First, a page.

HISTORY OF THE NEW YORK SOUR
It’s speculated that the New York Sour cocktail was first made by a bartender in Chicago in the 1880s. The drink was initially called Continental Sour and then Southern Whiskey Sour, also masquerading as a Brunswick Sour and Claret Snap before becoming better known as the New York Sour. This places it firmly in the “Pre-Prohibition” era of cocktails, which generally have four or fewer ingredients and tend to rely on balance and simplicity to keep drinkers coming back for more.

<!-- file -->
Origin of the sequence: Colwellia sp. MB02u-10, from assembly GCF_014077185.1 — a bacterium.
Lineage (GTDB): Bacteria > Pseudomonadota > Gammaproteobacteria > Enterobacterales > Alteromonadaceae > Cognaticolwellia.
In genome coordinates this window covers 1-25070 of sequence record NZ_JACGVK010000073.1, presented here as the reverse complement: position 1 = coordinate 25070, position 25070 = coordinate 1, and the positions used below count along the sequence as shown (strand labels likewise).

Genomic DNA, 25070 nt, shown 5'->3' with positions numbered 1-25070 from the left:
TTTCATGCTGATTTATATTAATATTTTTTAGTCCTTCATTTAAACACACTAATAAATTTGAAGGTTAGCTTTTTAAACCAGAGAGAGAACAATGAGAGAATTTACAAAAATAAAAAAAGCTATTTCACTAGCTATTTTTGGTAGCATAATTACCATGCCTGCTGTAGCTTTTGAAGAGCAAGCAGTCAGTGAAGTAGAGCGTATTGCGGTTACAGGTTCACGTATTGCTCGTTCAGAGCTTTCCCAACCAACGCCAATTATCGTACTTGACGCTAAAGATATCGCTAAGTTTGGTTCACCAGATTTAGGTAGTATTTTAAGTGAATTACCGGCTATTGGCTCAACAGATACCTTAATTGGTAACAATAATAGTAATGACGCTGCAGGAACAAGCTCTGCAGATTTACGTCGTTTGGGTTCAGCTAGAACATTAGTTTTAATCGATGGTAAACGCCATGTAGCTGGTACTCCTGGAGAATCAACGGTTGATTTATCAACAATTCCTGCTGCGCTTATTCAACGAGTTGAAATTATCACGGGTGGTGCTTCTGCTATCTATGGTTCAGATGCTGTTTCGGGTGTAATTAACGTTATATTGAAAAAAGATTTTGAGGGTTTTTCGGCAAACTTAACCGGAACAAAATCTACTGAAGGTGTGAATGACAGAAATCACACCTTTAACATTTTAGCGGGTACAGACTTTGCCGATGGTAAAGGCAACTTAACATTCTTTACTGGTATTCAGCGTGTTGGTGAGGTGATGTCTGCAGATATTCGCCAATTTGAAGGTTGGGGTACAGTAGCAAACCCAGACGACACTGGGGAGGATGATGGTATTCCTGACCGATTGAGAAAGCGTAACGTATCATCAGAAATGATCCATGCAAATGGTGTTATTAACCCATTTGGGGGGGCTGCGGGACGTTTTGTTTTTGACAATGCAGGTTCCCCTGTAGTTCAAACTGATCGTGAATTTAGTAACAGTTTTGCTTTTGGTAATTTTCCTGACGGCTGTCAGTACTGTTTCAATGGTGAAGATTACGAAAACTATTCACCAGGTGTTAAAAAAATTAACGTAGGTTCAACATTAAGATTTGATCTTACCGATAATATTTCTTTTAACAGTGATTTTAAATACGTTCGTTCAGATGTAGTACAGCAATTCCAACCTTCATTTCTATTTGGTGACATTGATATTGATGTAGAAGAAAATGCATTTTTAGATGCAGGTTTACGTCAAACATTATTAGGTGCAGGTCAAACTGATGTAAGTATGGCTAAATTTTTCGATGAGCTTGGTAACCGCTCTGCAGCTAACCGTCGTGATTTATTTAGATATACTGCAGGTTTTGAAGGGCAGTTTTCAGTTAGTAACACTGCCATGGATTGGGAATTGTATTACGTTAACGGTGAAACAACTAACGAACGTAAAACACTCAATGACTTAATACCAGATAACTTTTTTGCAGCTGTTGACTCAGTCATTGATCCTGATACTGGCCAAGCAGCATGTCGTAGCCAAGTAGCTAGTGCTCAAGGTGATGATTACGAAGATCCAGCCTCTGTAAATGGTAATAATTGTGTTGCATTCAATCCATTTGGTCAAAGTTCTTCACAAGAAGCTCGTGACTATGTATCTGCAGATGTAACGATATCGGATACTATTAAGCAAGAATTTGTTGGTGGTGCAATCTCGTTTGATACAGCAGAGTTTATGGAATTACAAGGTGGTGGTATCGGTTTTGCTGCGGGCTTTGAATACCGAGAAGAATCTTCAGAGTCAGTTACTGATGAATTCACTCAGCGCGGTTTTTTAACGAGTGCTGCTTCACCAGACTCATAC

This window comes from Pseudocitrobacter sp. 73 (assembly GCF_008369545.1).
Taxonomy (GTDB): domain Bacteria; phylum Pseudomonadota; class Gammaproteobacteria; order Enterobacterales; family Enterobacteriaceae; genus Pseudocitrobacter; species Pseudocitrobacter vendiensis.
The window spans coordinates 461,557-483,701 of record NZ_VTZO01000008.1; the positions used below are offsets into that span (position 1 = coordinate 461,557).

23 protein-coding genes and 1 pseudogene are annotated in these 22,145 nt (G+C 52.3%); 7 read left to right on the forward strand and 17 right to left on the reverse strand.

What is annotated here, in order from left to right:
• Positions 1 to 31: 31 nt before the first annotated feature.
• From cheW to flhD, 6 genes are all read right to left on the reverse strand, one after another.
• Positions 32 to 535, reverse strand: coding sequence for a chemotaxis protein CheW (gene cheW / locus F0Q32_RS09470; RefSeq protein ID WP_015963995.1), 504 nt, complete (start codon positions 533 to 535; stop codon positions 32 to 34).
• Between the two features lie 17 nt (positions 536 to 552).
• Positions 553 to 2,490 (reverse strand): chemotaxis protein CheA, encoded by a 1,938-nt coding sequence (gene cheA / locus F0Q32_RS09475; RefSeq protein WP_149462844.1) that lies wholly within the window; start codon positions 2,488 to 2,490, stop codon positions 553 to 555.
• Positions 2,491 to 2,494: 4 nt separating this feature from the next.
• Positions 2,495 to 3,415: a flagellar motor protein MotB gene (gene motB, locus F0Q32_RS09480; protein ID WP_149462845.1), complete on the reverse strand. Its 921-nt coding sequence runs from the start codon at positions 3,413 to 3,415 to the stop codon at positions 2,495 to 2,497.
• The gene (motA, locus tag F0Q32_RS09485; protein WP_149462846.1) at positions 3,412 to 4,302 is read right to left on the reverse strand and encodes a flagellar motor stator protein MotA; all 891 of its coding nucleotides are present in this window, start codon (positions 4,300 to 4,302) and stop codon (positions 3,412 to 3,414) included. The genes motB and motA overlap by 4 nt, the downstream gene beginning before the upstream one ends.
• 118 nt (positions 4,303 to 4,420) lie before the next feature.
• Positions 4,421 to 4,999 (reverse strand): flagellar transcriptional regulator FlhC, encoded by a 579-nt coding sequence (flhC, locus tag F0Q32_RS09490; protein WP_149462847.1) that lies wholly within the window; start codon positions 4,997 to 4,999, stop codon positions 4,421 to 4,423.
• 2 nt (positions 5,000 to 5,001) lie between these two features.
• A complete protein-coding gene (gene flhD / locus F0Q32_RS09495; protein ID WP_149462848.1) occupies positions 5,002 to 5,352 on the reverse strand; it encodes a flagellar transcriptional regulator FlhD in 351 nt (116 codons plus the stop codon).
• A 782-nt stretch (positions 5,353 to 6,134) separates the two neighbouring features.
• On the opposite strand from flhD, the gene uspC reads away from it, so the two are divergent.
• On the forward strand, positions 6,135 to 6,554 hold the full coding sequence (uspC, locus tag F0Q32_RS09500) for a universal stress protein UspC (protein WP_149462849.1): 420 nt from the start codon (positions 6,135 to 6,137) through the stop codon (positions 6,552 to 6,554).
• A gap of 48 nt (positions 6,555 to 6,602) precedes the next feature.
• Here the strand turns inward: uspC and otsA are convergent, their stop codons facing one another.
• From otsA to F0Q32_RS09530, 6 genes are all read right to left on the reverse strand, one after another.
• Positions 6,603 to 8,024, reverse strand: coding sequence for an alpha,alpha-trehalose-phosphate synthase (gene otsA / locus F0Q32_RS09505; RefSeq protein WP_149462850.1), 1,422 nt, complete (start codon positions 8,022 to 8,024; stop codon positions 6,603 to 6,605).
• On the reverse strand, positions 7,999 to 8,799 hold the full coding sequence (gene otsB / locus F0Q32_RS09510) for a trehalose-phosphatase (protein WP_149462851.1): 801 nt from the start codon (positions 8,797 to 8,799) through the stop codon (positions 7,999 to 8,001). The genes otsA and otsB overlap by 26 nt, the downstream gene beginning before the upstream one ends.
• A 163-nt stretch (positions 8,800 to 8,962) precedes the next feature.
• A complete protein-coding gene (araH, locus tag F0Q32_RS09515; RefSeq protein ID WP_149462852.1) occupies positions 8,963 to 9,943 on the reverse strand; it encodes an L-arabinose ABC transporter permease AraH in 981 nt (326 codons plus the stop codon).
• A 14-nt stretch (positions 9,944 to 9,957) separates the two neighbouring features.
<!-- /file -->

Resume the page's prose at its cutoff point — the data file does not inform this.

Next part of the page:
One of the great appeals of a well-made New York Sour is its iconic layered appearance, sporting layers of golden brown (from the whiskey), striking red (from the wine), and creamy white (from the egg white). This visual delight is also accentuated by the vivid textural differences that the drinker experiences when taking a sip.